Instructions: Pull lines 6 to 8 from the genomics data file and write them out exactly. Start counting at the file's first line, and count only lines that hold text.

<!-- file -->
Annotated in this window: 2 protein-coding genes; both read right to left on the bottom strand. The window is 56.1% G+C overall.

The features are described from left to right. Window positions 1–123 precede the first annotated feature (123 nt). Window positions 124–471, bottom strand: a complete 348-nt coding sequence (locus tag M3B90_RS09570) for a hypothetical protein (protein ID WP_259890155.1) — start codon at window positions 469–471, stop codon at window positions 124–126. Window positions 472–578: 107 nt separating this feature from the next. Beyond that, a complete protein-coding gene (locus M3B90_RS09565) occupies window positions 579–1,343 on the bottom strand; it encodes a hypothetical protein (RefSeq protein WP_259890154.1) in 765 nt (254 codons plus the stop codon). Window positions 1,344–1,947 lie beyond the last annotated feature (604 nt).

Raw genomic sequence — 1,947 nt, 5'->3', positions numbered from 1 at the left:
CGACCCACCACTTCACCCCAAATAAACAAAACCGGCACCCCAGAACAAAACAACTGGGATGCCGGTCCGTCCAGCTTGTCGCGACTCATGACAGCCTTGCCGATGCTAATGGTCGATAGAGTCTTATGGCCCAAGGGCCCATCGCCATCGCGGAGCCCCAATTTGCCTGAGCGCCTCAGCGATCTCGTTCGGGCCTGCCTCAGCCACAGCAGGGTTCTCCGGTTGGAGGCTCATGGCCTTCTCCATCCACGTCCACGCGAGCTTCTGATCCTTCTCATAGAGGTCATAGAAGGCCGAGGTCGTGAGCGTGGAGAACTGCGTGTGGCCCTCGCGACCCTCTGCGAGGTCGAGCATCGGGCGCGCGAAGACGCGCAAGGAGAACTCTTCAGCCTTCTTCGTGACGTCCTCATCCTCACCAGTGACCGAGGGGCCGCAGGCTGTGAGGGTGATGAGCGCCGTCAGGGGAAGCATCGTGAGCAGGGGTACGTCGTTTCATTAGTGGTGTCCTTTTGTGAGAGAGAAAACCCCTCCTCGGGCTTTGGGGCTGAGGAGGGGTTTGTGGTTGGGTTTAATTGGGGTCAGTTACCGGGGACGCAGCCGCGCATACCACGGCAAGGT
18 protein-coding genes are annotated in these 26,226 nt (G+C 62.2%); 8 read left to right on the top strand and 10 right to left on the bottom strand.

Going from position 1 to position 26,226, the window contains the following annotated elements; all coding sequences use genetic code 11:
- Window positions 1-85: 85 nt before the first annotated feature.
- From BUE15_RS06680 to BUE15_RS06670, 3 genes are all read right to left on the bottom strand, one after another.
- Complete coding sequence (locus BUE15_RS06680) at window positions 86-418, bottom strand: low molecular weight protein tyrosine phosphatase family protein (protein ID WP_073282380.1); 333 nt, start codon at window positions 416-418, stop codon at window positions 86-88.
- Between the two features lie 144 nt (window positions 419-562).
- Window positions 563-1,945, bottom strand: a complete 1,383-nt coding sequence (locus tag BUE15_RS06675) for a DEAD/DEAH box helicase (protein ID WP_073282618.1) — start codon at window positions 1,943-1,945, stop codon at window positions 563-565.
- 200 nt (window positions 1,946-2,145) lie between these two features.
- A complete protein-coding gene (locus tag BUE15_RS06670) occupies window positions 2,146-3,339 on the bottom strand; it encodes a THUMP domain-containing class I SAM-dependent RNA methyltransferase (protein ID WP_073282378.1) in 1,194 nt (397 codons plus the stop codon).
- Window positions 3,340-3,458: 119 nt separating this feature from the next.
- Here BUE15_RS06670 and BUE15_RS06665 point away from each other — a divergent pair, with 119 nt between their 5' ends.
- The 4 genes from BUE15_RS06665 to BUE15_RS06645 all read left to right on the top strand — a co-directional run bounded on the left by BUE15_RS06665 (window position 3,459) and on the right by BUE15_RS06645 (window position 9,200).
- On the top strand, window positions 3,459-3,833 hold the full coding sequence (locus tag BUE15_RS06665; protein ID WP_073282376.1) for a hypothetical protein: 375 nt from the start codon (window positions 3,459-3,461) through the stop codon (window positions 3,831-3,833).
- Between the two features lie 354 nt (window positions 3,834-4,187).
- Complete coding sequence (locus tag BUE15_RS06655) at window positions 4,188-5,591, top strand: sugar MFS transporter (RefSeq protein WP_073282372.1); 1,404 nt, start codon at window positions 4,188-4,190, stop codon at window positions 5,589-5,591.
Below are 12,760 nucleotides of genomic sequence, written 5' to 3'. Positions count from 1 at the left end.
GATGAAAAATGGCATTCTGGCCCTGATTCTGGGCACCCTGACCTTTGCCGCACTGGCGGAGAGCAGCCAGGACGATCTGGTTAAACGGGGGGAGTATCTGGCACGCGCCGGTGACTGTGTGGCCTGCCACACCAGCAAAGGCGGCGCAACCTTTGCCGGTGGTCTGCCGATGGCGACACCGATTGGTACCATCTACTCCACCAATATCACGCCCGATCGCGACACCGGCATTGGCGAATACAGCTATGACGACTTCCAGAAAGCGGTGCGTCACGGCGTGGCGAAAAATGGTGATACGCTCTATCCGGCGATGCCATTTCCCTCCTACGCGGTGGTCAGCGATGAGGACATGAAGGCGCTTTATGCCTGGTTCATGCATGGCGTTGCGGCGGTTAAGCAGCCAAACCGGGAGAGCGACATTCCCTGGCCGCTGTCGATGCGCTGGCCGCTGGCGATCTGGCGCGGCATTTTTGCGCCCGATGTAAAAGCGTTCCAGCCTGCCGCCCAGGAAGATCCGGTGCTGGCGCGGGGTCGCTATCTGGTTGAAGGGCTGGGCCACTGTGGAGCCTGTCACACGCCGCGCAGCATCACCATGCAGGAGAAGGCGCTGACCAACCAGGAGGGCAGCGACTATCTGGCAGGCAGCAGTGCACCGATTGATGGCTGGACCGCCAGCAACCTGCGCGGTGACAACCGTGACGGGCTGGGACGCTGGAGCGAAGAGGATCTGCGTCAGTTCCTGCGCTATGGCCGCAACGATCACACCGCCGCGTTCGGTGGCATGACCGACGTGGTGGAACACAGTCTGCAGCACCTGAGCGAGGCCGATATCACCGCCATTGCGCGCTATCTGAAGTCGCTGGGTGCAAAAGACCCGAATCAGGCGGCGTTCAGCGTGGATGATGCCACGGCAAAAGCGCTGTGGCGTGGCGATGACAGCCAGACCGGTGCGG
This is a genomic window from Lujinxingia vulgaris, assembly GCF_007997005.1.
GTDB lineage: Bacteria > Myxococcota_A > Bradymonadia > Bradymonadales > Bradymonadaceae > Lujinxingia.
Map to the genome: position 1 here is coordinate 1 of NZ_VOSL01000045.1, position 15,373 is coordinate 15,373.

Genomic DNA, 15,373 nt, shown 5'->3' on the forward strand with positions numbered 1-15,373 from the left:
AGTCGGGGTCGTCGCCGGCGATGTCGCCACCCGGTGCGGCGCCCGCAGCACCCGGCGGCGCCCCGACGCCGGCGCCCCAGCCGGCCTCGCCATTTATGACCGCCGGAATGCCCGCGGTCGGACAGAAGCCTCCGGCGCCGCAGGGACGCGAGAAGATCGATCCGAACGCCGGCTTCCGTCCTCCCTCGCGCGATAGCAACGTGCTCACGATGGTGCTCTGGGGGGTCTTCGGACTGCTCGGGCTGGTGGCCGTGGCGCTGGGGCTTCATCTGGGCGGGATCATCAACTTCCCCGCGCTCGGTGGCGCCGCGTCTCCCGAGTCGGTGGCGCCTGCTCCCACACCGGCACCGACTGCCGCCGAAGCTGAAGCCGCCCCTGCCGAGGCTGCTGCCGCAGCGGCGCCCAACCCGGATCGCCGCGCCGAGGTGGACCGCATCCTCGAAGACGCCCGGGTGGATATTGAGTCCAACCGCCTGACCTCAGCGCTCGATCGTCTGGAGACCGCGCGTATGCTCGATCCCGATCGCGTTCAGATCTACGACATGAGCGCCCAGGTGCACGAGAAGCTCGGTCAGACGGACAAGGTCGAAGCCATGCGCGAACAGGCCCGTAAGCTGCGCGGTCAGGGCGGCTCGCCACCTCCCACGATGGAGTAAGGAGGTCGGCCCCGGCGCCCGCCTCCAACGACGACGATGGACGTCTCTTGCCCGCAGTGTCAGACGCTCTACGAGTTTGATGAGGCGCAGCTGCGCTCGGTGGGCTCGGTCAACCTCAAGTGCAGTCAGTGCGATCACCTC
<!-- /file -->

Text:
Going from position 1 to position 26,226, the window contains the following annotated elements; all coding sequences use genetic code 11:
- Window positions 1-85: 85 nt before the first annotated feature.
- From BUE15_RS06680 to BUE15_RS06670, 3 genes are all read right to left on the bottom strand, one after another.